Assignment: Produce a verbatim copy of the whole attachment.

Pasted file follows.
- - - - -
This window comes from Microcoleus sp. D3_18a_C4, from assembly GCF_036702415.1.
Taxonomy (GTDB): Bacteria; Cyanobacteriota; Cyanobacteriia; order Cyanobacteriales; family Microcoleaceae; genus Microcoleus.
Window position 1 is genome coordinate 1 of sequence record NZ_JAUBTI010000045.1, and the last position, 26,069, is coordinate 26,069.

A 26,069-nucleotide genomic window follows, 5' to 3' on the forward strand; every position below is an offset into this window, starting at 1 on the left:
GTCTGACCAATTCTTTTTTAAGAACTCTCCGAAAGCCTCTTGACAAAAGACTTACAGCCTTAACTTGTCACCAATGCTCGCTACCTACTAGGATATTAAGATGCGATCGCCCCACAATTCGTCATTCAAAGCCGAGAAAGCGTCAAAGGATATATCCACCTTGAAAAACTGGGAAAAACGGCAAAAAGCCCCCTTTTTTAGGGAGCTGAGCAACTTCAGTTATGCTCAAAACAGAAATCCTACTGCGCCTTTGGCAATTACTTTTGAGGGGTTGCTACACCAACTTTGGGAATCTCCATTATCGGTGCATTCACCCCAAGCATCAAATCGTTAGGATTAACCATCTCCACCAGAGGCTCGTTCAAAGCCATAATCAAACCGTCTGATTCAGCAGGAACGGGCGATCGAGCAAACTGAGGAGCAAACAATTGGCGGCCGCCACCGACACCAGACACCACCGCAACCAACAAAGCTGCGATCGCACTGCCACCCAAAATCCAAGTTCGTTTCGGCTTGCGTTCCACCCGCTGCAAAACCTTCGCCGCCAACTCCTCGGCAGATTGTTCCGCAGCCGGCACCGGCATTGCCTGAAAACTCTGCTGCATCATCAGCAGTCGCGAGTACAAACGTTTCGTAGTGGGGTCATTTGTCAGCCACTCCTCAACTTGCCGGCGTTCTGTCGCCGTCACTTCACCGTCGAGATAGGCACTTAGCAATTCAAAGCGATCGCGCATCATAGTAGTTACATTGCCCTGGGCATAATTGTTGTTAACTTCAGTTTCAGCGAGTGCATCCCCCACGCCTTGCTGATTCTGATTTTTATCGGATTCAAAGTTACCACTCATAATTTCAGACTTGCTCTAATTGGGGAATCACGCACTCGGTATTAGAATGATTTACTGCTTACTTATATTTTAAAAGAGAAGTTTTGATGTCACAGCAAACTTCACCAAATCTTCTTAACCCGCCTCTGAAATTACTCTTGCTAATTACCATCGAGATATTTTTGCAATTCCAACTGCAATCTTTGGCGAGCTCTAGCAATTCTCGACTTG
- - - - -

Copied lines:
This window comes from Microcoleus sp. D3_18a_C4, from assembly GCF_036702415.1.
Taxonomy (GTDB): Bacteria; Cyanobacteriota; Cyanobacteriia; order Cyanobacteriales; family Microcoleaceae; genus Microcoleus.
Window position 1 is genome coordinate 1 of sequence record NZ_JAUBTI010000045.1, and the last position, 26,069, is coordinate 26,069.

A 26,069-nucleotide genomic window follows, 5' to 3' on the forward strand; every position below is an offset into this window, starting at 1 on the left:
GTCTGACCAATTCTTTTTTAAGAACTCTCCGAAAGCCTCTTGACAAAAGACTTACAGCCTTAACTTGTCACCAATGCTCGCTACCTACTAGGATATTAAGATGCGATCGCCCCACAATTCGTCATTCAAAGCCGAGAAAGCGTCAAAGGATATATCCACCTTGAAAAACTGGGAAAAACGGCAAAAAGCCCCCTTTTTTAGGGAGCTGAGCAACTTCAGTTATGCTCAAAACAGAAATCCTACTGCGCCTTTGGCAATTACTTTTGAGGGGTTGCTACACCAACTTTGGGAATCTCCATTATCGGTGCATTCACCCCAAGCATCAAATCGTTAGGATTAACCATCTCCACCAGAGGCTCGTTCAAAGCCATAATCAAACCGTCTGATTCAGCAGGAACGGGCGATCGAGCAAACTGAGGAGCAAACAATTGGCGGCCGCCACCGACACCAGACACCACCGCAACCAACAAAGCTGCGATCGCACTGCCACCCAAAATCCAAGTTCGTTTCGGCTTGCGTTCCACCCGCTGCAAAACCTTCGCCGCCAACTCCTCGGCAGATTGTTCCGCAGCCGGCACCGGCATTGCCTGAAAACTCTGCTGCATCATCAGCAGTCGCGAGTACAAACGTTTCGTAGTGGGGTCATTTGTCAGCCACTCCTCAACTTGCCGGCGTTCTGTCGCCGTCACTTCACCGTCGAGATAGGCACTTAGCAATTCAAAGCGATCGCGCATCATAGTAGTTACATTGCCCTGGGCATAATTGTTGTTAACTTCAGTTTCAGCGAGTGCATCCCCCACGCCTTGCTGATTCTGATTTTTATCGGATTCAAAGTTACCACTCATAATTTCAGACTTGCTCTAATTGGGGAATCACGCACTCGGTATTAGAATGATTTACTGCTTACTTATATTTTAAAAGAGAAGTTTTGATGTCACAGCAAACTTCACCAAATCTTCTTAACCCGCCTCTGAAATTACTCTTGCTAATTACCATCGAGATATTTTTGCAATTCCAACTGCAATCTTTGGCGAGCTCTAGCAATTCTCGACTTG